Monday, March 14, 2011

Movie Review: "The Game" by David Pretty

Hey, Movie Freaks!

I'm on a bad streak here, folks.  I've seen a lot of crap films lately, so I recently turned to my favorite director for solace.  I'm relying on him to get me out of this slump and knock one outta the park for me.

I'm a huge David Fincher nut.  Seven was the alpha and omega prototypical thriller.  Fight Club is on my list of top five best films of all time.  I loved The Social Network.  I was riveted by Zodiac.  Hells, I even dug me some Benjamin Button.

So, naturally, when I continued unerringly on my quest to be a Fincher completist, it was inevitable that I would end up seeing this flick:


And, trust me, I didn't see this as a chore, given my boy's amazing track record.  But, as it turns out, my opinion of the flick is best summed up by this song by local alterna-vets Sloan:

Courtesy of The Game's visually arresting preamble we're privy to the strained relationship between a distant philanthropist and his two young sons.  Not long after, the horrified kids witness their patriarch take a lethal swan-dive off the roof of his phat palatial estate on the occasion of his forty-eighth birthday.

Nicholas Van Orton (Michael Douglas) grows up to be a wealthy and influential investment banker, but he's clearly damaged by what he witnessed as a child.  Distant and reserved, he's estranged from his wife and his ne'er do well brother Conrad (Sean Penn).  After acting like a Master of the Universe during the day, he returns home every night to a cold, empty mansion, with only his family's maid for company.

He's especially morose as he closes in on the same milestone that saw his father take his own life.  Sensing his brother's quiet desperation, Conrad gives him a birthday present from an outfit called Consumer Recreations Services.  When Nicholas grills him about what calling them entails, Conrad can only slyly remark that it will  make your life "fun."

After an especially frustrating day, Nicholas bites the bullet, visits the offices of CRS and then endures a battery of invasive physical and psychological tests to gauge his suitability for "The Game."  As irked as he is by all their nosy poking and prodding, he's even more incensed when he receives a call days later insisting that his application has been rejected.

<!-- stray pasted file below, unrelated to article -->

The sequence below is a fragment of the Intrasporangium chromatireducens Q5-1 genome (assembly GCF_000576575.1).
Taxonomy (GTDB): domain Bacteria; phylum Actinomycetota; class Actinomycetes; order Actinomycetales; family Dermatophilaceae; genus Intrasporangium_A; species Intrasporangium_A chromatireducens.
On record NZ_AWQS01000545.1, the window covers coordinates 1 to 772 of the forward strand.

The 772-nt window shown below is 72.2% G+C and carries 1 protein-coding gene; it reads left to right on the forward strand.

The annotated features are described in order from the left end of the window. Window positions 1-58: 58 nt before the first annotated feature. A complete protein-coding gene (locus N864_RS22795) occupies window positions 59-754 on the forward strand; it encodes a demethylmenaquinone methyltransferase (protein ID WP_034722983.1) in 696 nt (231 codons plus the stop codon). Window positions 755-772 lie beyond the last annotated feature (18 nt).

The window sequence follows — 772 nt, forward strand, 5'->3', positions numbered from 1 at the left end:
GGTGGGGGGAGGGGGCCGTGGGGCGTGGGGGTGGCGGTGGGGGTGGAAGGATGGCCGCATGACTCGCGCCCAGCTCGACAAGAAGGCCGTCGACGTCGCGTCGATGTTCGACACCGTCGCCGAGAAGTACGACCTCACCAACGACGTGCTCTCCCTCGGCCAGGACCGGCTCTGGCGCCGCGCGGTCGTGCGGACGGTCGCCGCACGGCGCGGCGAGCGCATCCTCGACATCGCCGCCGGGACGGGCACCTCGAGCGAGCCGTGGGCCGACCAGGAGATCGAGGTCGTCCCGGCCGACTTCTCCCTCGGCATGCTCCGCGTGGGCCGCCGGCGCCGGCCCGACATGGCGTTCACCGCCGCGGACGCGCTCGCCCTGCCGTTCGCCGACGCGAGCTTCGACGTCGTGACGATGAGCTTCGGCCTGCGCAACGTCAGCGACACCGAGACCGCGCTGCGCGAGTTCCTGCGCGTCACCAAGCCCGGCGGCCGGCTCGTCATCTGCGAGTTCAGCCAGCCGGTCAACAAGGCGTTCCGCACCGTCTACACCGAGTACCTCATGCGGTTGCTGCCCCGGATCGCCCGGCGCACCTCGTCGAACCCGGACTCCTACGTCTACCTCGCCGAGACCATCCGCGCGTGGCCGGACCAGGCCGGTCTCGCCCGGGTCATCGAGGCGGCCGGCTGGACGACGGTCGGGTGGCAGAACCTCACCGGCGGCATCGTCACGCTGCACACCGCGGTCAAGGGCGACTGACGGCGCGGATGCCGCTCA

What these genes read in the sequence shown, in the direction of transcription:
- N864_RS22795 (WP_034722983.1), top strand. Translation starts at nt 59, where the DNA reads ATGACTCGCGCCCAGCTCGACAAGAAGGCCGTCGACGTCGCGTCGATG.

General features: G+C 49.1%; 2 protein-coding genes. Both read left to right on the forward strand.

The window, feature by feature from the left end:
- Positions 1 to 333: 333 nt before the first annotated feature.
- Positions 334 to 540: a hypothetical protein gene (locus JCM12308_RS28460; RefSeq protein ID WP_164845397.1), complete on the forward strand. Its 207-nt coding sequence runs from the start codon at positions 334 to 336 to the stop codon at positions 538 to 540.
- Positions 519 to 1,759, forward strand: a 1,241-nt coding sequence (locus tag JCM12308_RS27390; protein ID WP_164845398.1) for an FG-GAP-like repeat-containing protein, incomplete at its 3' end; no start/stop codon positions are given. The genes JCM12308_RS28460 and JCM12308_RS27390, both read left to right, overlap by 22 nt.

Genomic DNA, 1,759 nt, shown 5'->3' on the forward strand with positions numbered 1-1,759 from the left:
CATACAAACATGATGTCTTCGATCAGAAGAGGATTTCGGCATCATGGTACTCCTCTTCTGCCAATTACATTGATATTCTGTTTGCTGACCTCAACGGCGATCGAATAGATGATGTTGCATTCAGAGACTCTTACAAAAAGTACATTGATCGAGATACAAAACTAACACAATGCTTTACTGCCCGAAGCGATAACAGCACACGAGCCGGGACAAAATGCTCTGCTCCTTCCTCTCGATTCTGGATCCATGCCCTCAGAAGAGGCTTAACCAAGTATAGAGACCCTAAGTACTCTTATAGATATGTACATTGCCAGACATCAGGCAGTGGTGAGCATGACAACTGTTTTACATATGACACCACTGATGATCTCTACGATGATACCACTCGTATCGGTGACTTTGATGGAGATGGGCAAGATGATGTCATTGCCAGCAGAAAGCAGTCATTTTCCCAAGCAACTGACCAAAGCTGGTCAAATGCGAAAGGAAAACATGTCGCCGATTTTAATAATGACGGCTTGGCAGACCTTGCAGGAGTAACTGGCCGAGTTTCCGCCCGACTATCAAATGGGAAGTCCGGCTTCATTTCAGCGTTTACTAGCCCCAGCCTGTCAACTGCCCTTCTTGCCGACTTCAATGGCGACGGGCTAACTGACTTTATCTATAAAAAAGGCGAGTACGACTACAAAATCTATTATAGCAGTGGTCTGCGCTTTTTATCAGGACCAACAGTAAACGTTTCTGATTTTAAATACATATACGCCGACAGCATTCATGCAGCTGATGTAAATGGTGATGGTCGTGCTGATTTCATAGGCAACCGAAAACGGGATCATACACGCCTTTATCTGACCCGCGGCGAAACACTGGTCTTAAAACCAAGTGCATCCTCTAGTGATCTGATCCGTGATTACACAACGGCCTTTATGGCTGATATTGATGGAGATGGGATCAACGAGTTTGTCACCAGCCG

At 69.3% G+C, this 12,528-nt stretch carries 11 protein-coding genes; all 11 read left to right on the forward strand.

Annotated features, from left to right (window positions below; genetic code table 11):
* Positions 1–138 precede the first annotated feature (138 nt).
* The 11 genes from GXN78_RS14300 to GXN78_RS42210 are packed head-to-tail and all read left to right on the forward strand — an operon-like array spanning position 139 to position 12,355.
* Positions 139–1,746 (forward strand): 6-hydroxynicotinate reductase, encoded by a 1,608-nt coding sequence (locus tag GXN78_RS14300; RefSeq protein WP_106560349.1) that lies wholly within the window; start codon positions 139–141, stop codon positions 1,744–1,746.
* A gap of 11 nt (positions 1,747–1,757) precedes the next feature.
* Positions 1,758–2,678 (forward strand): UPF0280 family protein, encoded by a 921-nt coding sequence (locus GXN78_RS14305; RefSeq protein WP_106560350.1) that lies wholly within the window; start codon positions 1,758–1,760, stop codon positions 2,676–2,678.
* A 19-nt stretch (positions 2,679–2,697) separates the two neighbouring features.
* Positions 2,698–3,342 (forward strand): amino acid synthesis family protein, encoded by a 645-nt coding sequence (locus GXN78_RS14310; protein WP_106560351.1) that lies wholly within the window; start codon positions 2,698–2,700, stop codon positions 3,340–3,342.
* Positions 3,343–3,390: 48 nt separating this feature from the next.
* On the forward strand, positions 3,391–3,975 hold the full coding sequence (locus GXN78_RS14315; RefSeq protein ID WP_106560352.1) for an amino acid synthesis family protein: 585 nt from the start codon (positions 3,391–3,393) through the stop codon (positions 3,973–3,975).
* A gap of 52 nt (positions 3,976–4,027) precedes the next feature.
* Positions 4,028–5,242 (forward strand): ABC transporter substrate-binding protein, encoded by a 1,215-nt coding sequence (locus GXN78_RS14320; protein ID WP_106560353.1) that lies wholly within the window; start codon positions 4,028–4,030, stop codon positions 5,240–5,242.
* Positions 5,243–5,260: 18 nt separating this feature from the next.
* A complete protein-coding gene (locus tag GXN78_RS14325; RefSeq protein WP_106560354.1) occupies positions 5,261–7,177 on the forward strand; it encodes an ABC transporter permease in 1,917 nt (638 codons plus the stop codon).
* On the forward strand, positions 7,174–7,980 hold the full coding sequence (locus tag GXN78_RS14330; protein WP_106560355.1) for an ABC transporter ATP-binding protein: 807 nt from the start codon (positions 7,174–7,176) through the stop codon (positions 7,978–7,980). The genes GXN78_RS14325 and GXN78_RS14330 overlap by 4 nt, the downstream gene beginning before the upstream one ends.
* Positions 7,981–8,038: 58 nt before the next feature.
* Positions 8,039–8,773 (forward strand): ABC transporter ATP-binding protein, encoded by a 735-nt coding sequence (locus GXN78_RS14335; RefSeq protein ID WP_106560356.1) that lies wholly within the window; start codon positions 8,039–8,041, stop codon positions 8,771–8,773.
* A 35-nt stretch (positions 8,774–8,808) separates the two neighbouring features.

But then inexplicable and odd things start to happen.  Evocative of his father's suicide, a "body" turns up in his parking lot.  Wayward keys and creepy harlequin dummies start turning up.  The phrase "T.V. that speaks to you" is taken to extremes.

Eventually Van Orton's professional integrity is in jeopardy, his copious finances have been drained, his home is ransacked and seemingly innocent bit players (notably an attractive waitress played by Debra Unger) find themselves pulled into jeopardy along with him.  The panic factor is cranked up to '11' when a frantic Conrad reappears to claim that CRS is out to get them and that they're both in tremendous danger.  "They fuck you and fuck you and fuck you, and just when you think it's over, that's when the real fucking begins!" he screams at one point.  We soon see that he ain't just talkin' 'bout tax season.

Throughout the balance of the film, we're left to anticipate if the "Game" is really legitimate or just a crude scheme to embezzle all of the victim's prodigious wealth.  Naturally a couple of prerequisite O.Henry-style twists are tacked on at the end that, in my opinion, viewers should able to see coming a mile away.  These moments also serve to strain the film's already non-existent believability.